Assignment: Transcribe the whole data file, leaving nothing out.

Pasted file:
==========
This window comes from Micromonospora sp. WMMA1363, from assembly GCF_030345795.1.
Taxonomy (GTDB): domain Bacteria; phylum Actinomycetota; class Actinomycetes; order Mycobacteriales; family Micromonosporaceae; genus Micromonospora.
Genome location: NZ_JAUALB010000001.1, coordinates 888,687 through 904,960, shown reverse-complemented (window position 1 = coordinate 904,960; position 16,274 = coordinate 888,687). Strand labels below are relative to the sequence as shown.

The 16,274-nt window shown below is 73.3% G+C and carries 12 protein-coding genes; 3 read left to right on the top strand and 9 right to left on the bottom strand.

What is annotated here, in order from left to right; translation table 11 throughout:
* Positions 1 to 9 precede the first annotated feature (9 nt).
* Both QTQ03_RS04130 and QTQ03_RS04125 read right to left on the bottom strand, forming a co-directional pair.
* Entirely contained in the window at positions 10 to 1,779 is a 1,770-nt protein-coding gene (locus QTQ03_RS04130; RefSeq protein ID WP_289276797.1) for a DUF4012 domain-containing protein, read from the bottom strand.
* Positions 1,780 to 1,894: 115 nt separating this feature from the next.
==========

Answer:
This window comes from Micromonospora sp. WMMA1363, from assembly GCF_030345795.1.
Taxonomy (GTDB): domain Bacteria; phylum Actinomycetota; class Actinomycetes; order Mycobacteriales; family Micromonosporaceae; genus Micromonospora.
Genome location: NZ_JAUALB010000001.1, coordinates 888,687 through 904,960, shown reverse-complemented (window position 1 = coordinate 904,960; position 16,274 = coordinate 888,687). Strand labels below are relative to the sequence as shown.

The 16,274-nt window shown below is 73.3% G+C and carries 12 protein-coding genes; 3 read left to right on the top strand and 9 right to left on the bottom strand.

What is annotated here, in order from left to right; translation table 11 throughout:
* Positions 1 to 9 precede the first annotated feature (9 nt).
* Both QTQ03_RS04130 and QTQ03_RS04125 read right to left on the bottom strand, forming a co-directional pair.
* Entirely contained in the window at positions 10 to 1,779 is a 1,770-nt protein-coding gene (locus QTQ03_RS04130; RefSeq protein ID WP_289276797.1) for a DUF4012 domain-containing protein, read from the bottom strand.
* Positions 1,780 to 1,894: 115 nt separating this feature from the next.